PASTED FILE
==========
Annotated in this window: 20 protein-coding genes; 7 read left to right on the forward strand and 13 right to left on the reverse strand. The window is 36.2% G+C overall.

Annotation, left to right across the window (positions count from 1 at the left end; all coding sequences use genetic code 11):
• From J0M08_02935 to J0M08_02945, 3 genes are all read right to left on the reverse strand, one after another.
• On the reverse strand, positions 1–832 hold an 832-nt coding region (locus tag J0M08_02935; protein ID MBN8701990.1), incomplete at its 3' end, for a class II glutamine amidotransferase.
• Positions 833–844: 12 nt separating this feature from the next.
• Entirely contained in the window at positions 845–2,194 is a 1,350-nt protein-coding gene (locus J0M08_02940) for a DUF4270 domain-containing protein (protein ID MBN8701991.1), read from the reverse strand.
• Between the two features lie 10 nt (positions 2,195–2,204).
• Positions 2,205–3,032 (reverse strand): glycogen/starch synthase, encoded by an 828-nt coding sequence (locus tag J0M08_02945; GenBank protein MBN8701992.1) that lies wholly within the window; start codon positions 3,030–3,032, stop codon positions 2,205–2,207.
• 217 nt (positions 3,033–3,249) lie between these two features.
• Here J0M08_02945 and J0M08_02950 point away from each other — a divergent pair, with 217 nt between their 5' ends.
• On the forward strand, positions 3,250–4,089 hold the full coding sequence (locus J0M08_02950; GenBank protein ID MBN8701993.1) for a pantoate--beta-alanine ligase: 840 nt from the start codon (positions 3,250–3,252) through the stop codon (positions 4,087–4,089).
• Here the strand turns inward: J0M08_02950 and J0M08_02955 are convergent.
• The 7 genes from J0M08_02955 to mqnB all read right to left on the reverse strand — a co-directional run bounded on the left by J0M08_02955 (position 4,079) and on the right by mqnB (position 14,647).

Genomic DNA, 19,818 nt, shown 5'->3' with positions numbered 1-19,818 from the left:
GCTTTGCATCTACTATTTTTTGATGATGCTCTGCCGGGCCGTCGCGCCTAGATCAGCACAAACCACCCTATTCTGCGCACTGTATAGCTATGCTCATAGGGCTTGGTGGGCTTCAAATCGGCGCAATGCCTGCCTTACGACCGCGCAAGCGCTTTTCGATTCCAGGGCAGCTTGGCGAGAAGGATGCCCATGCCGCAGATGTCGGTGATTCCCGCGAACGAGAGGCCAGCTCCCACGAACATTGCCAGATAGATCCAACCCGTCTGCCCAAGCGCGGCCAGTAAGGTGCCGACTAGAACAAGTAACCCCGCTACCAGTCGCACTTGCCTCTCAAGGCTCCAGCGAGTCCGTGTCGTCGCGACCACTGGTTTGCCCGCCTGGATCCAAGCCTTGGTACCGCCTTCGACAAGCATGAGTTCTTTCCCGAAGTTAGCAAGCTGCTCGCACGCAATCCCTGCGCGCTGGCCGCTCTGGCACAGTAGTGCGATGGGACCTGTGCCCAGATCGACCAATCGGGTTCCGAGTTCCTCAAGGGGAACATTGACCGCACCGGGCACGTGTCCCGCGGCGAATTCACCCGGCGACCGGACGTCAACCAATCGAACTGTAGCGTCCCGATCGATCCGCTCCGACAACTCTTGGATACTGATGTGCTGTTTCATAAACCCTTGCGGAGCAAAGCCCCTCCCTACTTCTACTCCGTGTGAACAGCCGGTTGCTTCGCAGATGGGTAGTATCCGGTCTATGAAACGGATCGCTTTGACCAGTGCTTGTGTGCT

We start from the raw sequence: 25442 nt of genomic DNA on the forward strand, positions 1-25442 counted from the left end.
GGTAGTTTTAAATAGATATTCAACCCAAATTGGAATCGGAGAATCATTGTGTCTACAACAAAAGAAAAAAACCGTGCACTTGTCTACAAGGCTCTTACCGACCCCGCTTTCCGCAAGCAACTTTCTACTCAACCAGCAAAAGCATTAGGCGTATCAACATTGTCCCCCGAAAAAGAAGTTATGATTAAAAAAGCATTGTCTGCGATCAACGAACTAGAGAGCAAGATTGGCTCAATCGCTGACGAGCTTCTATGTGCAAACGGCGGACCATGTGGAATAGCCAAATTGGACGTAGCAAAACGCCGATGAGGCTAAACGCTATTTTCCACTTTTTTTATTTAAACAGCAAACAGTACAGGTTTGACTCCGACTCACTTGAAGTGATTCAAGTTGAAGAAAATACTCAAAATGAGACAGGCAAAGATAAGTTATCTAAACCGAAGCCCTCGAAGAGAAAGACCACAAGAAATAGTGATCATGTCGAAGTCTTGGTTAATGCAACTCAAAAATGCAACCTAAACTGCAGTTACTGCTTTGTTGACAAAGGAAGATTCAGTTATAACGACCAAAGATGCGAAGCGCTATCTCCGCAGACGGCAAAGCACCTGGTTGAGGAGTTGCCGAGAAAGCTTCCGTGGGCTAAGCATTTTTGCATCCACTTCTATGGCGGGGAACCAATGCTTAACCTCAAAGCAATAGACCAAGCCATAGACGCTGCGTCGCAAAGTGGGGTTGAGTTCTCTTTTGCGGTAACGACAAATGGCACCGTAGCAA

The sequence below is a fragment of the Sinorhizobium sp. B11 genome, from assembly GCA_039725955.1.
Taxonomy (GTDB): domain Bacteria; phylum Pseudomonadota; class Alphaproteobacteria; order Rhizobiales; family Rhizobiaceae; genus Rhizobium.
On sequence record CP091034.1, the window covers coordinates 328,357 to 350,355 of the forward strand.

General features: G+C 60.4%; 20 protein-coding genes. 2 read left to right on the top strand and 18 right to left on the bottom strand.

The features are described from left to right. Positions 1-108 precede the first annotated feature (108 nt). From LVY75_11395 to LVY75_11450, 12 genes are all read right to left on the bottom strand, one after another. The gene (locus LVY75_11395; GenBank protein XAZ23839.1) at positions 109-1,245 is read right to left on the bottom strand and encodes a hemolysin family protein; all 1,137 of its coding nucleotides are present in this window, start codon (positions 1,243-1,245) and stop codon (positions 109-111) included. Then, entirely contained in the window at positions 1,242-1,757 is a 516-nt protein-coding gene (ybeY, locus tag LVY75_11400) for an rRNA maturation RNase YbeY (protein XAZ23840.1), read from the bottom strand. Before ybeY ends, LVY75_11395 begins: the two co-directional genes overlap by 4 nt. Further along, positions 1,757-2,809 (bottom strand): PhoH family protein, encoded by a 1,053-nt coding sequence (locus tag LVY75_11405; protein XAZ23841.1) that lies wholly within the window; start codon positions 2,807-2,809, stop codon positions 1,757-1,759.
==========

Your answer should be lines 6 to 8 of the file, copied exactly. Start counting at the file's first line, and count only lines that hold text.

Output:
• Entirely contained in the window at positions 845–2,194 is a 1,350-nt protein-coding gene (locus J0M08_02940) for a DUF4270 domain-containing protein (protein ID MBN8701991.1), read from the reverse strand.
• Between the two features lie 10 nt (positions 2,195–2,204).
• Positions 2,205–3,032 (reverse strand): glycogen/starch synthase, encoded by an 828-nt coding sequence (locus tag J0M08_02945; GenBank protein MBN8701992.1) that lies wholly within the window; start codon positions 3,030–3,032, stop codon positions 2,205–2,207.